DfE to rename ‘compare schools’ website as league tables return

Government says this will signal to parents not to make 'direct comparisons' without asking schools how Covid affected them

Government says this will signal to parents not to make 'direct comparisons' without asking schools how Covid affected them

22 Jun 2022, 14:11

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The government will rebrand its school performance website to “reduce the emphasis on comparison” after a backlash among school leaders at resuming league tables despite Covid’s impact.

The Department for Education said last year key stage four and post-16 performance data would return this year, defending it as an “important” measure to help parents and students choose schools and colleges. Publication of key stage 2 performance data will return next year.

The site will be renamed

But it has now advised those using secondary data not to compare schools without considering Covid’s impact – and should ask schools for this context.

Leaders’ union ASCL said earlier this year members felt “thrown to the wolves” by the decision, given the level of Covid upheaval faced by students and impact on “careers and reputations”.

The DfE has always pledged to put messages alongside data to “advise caution drawing conclusions”, but has now set out how it will do so over the “coming months”.

  • It will change the name of its “Compare School and College Performance” website to “reduce the emphasis on comparison between institutions”. It did not provide the new name.
  • It will remove coloured bandings to “discourage simplistic conclusions being drawn about a school”. Results are currently colour-coded through a traffic light-style scheme, with “well below average” figures in red.
  • Comparison tables for local authorities and all schools nationally will be removed. But the site will “continue to show continue to show local authority and national averages for each performance measure on the individual school or college page” – and national and local data will still be available to download. Schools Week asked the DfE for more detail.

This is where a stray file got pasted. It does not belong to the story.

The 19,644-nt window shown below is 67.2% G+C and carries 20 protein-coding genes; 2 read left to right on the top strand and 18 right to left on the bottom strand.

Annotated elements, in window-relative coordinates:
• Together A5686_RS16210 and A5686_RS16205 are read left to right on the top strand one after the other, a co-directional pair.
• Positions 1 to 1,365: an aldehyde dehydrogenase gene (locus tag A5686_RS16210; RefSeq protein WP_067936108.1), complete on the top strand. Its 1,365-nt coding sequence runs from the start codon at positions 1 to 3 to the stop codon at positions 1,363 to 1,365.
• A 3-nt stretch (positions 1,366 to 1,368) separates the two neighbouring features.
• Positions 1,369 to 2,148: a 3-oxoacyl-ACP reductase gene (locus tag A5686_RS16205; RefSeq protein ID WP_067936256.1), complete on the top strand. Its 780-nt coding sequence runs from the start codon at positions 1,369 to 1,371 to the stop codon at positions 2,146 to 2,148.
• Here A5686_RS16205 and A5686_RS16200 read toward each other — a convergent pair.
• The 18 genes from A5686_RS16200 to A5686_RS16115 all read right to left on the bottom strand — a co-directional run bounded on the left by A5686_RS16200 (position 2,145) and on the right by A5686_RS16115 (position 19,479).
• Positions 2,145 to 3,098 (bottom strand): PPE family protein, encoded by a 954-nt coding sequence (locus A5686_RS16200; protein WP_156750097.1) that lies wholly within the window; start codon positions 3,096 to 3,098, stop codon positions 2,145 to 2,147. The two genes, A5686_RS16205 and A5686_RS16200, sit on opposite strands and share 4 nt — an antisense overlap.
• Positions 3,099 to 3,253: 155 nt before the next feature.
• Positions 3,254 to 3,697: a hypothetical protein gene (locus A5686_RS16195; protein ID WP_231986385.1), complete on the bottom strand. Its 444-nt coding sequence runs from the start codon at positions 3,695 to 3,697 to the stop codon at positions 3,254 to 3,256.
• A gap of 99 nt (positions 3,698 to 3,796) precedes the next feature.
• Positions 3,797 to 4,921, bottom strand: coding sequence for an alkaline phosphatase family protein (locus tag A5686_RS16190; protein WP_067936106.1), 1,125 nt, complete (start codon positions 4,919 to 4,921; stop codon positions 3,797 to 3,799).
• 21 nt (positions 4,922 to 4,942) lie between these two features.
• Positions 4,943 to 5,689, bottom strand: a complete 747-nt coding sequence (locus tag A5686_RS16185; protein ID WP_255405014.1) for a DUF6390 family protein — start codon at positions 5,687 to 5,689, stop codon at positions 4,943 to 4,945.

• Data from 2018-19 and earlier will no longer be displayed on school pages, but it will remain at “the usual archive with a link on the website”.
The current school performance website

A survey of ASCL’s members earlier this year found 82.6 per cent disagreed with plans to resume KS4 performance tables. Some highlighted significant national variations in student and staff absence, as well as disadvantaged pupils being more negatively affected by Covid.

Geoff Barton, general secretary of leaders’ union ASCL, welcomed steps to “reduce the potentially damaging impact”, calling it a “step in the right direction”.

But publishing the information at all is “hugely disappointing”, as the varied impact of Covid makes for an “inherent flaw”.

It would still result in data being published that “affects public perceptions”. He called for a further year’s suspension to “allow some sort of return to normality before returning to the full barrage of accountability measures to which educational institutions are subjected”.

The DfE’s update on 2021-2022 secondary accountability measures published today says it recognises the “uneven impact” of Covid.

Its efforts will “advise caution when comparing a school’s performance” with averages, and it is “vital” parents and others talk to schools to “understand the broader context” and Covid impact.

Users are urged not to draw “firm conclusions” and advised “strongly” against direct comparisons of schools without taking context into account. Meanwhile Ofsted will be “sensitive in their use of this data” and it should not be used “in isolation” for staff performance management.

But the DfE said publishing data is key “for transparency and as a starting point” for choosing which schools and colleges pupils attend.

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